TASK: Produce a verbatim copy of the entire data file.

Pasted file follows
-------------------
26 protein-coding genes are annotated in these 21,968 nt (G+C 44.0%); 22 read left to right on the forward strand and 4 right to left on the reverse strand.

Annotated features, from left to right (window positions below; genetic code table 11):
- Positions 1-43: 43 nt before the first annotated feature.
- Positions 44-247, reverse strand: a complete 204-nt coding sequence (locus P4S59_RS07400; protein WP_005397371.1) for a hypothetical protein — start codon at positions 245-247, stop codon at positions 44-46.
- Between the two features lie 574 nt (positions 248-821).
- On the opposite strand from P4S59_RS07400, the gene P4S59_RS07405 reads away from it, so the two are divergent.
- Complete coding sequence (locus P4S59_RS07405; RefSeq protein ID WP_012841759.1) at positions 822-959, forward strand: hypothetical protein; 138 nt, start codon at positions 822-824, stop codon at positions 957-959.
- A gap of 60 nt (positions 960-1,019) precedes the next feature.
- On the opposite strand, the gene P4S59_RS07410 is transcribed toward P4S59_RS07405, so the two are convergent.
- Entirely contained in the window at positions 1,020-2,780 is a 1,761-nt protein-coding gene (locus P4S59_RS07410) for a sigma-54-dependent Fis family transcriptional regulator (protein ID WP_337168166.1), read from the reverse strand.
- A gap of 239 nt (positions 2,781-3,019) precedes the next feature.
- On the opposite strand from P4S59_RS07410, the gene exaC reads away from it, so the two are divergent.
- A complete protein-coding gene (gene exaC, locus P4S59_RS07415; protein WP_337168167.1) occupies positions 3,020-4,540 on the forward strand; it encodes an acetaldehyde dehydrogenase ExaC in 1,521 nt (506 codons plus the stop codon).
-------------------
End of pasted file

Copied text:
26 protein-coding genes are annotated in these 21,968 nt (G+C 44.0%); 22 read left to right on the forward strand and 4 right to left on the reverse strand.

Annotated features, from left to right (window positions below; genetic code table 11):
- Positions 1-43: 43 nt before the first annotated feature.
- Positions 44-247, reverse strand: a complete 204-nt coding sequence (locus P4S59_RS07400; protein WP_005397371.1) for a hypothetical protein — start codon at positions 245-247, stop codon at positions 44-46.
- Between the two features lie 574 nt (positions 248-821).
- On the opposite strand from P4S59_RS07400, the gene P4S59_RS07405 reads away from it, so the two are divergent.
- Complete coding sequence (locus P4S59_RS07405; RefSeq protein ID WP_012841759.1) at positions 822-959, forward strand: hypothetical protein; 138 nt, start codon at positions 822-824, stop codon at positions 957-959.
- A gap of 60 nt (positions 960-1,019) precedes the next feature.
- On the opposite strand, the gene P4S59_RS07410 is transcribed toward P4S59_RS07405, so the two are convergent.
- Entirely contained in the window at positions 1,020-2,780 is a 1,761-nt protein-coding gene (locus P4S59_RS07410) for a sigma-54-dependent Fis family transcriptional regulator (protein ID WP_337168166.1), read from the reverse strand.
- A gap of 239 nt (positions 2,781-3,019) precedes the next feature.
- On the opposite strand from P4S59_RS07410, the gene exaC reads away from it, so the two are divergent.
- A complete protein-coding gene (gene exaC, locus P4S59_RS07415; protein WP_337168167.1) occupies positions 3,020-4,540 on the forward strand; it encodes an acetaldehyde dehydrogenase ExaC in 1,521 nt (506 codons plus the stop codon).